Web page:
Changing Places

Of the overall 14.2 percentage rate for turnovers in 2011, 9.8 percent were planned, 2.2 percent were the result of the prior CEO’s dismissal, and 2.2 percent were the result of mergers or acquisitions. The data reveals differences in succession trends among companies of different sizes; differences in geographic areas, particularly in the way that mergers and acquisitions affect CEO turnover; and differences in the likelihood that companies will appoint a new chief executive from inside the company.

In 2011, the CEO turnover rate was highest among the 250 largest companies, as it has been, for the most part, since 2005. This trend has also been true over the past 12 years. On average, more than 14 percent of chief executives of the top 250 companies by market capitalization have turned over, compared with 12 percent of companies ranked 251 to 2,500 by market capitalization. (See Exhibit 2.) In addition, the boards of companies in these top tiers are more likely to dismiss (force out) their CEO. It seems that the bigger the company, the shorter the CEO’s tenure. Certainly, it is significantly harder — and more exhausting — to run a very large corporation than a smaller one; given that difficulty, it is not surprising that boards of big companies look more frequently for a new CEO.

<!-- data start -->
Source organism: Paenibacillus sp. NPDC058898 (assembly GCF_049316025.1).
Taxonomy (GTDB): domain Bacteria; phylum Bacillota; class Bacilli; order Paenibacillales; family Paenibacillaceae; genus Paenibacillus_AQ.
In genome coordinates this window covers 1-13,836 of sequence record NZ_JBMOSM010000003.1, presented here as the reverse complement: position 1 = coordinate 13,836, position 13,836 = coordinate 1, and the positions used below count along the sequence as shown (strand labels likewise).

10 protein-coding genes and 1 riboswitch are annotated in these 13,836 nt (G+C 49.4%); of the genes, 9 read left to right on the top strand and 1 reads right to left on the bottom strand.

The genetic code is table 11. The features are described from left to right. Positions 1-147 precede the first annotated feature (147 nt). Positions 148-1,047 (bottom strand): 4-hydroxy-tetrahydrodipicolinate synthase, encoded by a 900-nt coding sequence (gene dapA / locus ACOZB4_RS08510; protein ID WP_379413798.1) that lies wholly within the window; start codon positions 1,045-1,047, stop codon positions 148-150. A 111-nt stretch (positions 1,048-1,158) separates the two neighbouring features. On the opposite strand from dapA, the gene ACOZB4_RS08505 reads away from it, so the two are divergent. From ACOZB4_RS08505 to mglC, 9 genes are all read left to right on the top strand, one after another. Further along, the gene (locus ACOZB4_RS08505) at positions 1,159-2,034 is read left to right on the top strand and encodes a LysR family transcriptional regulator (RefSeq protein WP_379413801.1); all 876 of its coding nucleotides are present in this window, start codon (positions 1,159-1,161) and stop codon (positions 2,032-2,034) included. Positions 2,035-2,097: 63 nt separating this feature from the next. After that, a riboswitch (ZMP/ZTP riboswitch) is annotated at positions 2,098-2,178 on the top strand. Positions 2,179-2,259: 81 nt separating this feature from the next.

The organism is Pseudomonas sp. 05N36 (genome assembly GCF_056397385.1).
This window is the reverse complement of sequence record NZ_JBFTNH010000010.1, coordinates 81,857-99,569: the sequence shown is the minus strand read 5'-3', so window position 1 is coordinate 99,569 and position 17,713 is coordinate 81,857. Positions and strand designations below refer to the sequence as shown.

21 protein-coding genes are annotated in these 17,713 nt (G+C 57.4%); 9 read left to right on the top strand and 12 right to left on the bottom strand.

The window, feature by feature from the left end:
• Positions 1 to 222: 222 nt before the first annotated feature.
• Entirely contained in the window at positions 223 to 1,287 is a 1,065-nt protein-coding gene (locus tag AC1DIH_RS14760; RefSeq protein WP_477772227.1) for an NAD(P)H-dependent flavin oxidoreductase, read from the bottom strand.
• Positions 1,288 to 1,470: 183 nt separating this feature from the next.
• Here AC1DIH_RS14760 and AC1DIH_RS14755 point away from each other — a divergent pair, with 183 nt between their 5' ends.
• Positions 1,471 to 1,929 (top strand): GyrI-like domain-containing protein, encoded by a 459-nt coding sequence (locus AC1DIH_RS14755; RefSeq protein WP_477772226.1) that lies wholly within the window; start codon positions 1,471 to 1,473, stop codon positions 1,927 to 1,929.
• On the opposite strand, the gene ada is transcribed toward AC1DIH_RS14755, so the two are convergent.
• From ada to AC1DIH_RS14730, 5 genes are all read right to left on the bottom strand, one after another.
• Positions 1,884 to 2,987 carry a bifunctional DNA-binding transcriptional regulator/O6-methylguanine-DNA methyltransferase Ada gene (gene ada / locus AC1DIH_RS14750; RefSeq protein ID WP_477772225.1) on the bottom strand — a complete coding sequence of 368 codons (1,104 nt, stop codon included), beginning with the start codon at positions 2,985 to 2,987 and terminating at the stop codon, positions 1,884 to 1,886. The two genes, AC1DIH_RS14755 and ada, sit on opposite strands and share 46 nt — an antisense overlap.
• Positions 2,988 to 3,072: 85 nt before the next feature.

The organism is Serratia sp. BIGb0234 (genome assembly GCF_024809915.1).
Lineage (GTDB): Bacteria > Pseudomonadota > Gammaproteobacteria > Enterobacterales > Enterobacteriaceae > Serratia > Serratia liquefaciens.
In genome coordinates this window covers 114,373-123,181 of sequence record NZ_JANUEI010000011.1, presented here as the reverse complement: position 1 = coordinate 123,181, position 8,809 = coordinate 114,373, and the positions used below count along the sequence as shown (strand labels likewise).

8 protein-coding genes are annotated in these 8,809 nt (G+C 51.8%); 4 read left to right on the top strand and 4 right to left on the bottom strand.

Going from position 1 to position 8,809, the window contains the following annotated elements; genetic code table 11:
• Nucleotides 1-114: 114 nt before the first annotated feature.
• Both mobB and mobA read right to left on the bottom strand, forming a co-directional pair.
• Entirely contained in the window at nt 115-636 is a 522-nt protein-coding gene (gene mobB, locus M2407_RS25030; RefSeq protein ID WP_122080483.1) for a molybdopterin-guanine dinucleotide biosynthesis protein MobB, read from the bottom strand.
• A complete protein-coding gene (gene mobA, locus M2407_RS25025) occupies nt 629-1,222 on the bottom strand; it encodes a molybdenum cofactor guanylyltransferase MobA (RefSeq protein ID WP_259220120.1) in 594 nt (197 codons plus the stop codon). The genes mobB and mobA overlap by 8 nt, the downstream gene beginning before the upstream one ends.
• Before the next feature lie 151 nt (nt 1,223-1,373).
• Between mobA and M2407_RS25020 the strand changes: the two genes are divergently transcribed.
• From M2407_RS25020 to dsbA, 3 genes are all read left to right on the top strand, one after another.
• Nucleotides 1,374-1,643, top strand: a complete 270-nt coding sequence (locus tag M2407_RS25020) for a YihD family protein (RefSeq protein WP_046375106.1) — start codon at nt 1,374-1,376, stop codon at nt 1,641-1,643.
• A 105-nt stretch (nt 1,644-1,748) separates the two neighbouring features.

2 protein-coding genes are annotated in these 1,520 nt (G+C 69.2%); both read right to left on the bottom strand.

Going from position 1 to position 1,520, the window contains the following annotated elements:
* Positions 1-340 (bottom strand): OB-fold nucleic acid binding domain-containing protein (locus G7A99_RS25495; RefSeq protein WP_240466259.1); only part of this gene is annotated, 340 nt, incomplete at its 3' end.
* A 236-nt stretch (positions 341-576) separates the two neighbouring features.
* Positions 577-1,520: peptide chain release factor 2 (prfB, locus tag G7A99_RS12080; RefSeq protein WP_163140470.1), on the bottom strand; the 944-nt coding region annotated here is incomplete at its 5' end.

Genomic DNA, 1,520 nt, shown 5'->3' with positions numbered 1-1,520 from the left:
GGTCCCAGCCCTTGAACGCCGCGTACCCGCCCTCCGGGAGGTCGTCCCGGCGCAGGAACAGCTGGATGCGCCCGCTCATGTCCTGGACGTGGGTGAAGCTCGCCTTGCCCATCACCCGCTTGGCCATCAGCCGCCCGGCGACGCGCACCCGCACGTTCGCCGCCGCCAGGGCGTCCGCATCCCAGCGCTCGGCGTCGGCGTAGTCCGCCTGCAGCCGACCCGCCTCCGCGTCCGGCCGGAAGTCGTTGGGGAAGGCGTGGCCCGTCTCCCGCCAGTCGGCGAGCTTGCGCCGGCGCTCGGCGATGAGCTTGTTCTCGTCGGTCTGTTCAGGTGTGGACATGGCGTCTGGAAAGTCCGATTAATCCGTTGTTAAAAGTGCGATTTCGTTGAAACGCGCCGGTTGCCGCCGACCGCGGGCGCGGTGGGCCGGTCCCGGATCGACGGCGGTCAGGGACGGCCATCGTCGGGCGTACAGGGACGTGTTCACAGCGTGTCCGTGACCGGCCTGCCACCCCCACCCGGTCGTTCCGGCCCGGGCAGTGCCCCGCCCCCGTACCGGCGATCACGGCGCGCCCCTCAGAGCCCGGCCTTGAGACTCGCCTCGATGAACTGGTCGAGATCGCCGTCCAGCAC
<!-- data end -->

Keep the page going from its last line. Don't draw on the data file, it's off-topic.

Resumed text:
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  1. Ken Favaro, Per-Ola Karlsson, and Gary L. Neilson, “The Four Types of CEOs,” s+b, Summer 2011: Last year’s study suggested that the nature of the CEO’s job varies with the role of the corporate core — and that the more involved headquarters is in operational decision making in any given company, the more fragile the CEO’s tenure is likely to be.
  2. Ken Favaro, Per-Ola Karlsson, Jon Katzenbach, and Gary L. Neilson, “Lessons from the Trenches for New CEOs: Separating Myths from Game Changers,” Booz & Company white paper, January 2010: The practices that will substantially contribute to success for new CEOs.
  3. Ken Favaro, Per-Ola Karlsson, and Gary L. Neilson, “CEO Succession 2000–2009: A Decade of Convergence and Compression,” s+b, Summer 2010: This study documented a decade’s worth of CEO succession trends and noted how governance norms are converging and the job of the CEO is compressing, in terms of both tenure and capacity.
  4. Gary L. Neilson and Julie Wulf, “How Many Direct Reports?Harvard Business Review, April 2012: An author of this article and a Harvard Business School professor discuss why the CEO’s average span of control, measured by the number of direct reports, has doubled, rising from about five in the mid-1980s to almost 10 in the mid-2000s.
  5. For more thought leadership on this topic, see the s+b website at: and the Booz & Company website at: